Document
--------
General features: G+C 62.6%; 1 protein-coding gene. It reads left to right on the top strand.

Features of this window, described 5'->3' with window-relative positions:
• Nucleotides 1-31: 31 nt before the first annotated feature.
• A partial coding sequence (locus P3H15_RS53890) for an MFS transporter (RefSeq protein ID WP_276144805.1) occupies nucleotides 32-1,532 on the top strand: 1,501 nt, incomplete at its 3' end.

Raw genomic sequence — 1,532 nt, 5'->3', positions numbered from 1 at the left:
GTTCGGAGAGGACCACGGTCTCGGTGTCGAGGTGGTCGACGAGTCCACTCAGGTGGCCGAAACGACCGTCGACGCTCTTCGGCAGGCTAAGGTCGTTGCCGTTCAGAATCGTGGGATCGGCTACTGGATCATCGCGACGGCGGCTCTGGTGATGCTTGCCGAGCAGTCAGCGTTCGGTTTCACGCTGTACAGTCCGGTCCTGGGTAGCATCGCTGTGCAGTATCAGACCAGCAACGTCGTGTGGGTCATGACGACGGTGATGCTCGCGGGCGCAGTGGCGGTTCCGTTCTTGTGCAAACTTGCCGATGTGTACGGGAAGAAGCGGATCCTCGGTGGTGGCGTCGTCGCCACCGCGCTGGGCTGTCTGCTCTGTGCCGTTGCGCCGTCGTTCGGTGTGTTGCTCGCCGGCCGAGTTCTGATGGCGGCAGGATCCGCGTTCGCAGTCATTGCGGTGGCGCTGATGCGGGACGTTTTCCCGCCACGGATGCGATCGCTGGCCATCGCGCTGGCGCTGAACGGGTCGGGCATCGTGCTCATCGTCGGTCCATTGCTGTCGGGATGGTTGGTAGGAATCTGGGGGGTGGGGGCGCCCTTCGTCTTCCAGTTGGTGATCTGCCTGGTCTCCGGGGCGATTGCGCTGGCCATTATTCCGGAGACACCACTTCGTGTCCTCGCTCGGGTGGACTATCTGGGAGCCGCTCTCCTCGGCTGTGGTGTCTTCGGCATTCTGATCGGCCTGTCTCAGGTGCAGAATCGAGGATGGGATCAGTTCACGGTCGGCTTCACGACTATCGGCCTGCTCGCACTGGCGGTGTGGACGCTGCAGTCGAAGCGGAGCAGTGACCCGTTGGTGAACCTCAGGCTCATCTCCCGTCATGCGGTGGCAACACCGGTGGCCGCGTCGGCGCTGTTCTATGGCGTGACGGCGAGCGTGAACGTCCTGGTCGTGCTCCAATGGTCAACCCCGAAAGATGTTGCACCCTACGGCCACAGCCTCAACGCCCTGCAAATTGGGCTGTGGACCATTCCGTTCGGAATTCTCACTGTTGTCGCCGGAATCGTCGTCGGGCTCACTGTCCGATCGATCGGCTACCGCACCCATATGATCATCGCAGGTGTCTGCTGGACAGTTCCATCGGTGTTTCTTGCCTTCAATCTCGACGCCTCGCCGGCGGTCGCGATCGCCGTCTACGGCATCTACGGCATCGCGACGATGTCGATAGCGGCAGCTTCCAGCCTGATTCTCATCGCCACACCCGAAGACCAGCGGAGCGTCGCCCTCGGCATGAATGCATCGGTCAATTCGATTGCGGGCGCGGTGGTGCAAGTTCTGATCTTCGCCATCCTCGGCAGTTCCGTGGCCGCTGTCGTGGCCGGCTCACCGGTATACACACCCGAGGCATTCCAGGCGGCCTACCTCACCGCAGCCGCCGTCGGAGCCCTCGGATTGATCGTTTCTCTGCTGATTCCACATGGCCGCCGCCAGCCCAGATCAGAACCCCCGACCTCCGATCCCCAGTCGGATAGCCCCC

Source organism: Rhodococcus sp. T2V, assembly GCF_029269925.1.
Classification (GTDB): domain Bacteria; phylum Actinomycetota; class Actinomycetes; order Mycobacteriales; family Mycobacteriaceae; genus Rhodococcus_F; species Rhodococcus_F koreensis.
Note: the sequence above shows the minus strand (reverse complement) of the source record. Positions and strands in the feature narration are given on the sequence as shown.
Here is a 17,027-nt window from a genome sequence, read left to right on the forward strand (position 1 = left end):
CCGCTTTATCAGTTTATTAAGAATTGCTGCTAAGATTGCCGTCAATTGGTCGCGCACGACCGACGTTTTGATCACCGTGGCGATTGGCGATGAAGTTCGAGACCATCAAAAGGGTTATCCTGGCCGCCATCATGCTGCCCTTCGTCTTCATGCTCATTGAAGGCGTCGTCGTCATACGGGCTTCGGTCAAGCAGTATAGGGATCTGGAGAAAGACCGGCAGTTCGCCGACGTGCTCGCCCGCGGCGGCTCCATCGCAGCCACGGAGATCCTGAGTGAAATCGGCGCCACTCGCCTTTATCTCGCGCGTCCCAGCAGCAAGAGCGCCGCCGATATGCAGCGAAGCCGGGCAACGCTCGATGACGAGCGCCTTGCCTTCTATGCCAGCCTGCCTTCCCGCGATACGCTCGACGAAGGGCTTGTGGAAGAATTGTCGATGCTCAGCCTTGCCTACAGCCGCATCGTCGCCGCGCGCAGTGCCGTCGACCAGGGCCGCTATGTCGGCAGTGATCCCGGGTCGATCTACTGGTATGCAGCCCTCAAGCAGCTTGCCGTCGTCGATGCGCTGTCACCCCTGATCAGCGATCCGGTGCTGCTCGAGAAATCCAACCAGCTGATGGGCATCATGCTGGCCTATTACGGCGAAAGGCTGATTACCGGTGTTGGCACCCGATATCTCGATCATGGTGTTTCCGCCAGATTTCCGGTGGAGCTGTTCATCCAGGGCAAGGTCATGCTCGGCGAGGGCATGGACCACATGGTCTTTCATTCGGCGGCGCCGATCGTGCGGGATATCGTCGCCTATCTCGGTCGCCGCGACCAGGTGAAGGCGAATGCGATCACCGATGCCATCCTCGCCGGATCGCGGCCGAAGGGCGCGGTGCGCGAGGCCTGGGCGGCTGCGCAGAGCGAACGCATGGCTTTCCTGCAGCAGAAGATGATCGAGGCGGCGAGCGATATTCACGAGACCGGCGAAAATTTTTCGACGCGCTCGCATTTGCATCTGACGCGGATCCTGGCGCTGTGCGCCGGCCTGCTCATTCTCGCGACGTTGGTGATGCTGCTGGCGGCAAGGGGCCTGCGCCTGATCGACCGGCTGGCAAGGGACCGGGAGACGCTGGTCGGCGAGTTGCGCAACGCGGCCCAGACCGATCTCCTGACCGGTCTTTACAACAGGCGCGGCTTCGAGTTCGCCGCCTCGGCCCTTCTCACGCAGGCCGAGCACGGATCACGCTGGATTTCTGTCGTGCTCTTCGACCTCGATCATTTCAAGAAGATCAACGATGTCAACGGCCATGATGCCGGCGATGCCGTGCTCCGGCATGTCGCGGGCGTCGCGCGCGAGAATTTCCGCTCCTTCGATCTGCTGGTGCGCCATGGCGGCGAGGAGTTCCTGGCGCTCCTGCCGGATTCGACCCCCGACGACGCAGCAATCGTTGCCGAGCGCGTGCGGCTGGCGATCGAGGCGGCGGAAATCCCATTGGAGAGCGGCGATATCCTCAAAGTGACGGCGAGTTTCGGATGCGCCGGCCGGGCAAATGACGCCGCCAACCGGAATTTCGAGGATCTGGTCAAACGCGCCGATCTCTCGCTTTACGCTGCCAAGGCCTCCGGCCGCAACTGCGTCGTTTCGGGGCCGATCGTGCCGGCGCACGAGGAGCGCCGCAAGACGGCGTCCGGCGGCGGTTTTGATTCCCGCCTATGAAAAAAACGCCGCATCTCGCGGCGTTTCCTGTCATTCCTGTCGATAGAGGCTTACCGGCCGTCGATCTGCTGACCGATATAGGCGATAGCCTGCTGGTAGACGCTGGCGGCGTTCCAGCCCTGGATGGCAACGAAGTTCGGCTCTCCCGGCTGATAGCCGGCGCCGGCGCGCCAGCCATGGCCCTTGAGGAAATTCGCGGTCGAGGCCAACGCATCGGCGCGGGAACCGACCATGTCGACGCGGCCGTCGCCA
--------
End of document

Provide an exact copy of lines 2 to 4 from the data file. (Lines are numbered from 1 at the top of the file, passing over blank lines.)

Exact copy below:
Features of this window, described 5'->3' with window-relative positions:
• Nucleotides 1-31: 31 nt before the first annotated feature.
• A partial coding sequence (locus P3H15_RS53890) for an MFS transporter (RefSeq protein ID WP_276144805.1) occupies nucleotides 32-1,532 on the top strand: 1,501 nt, incomplete at its 3' end.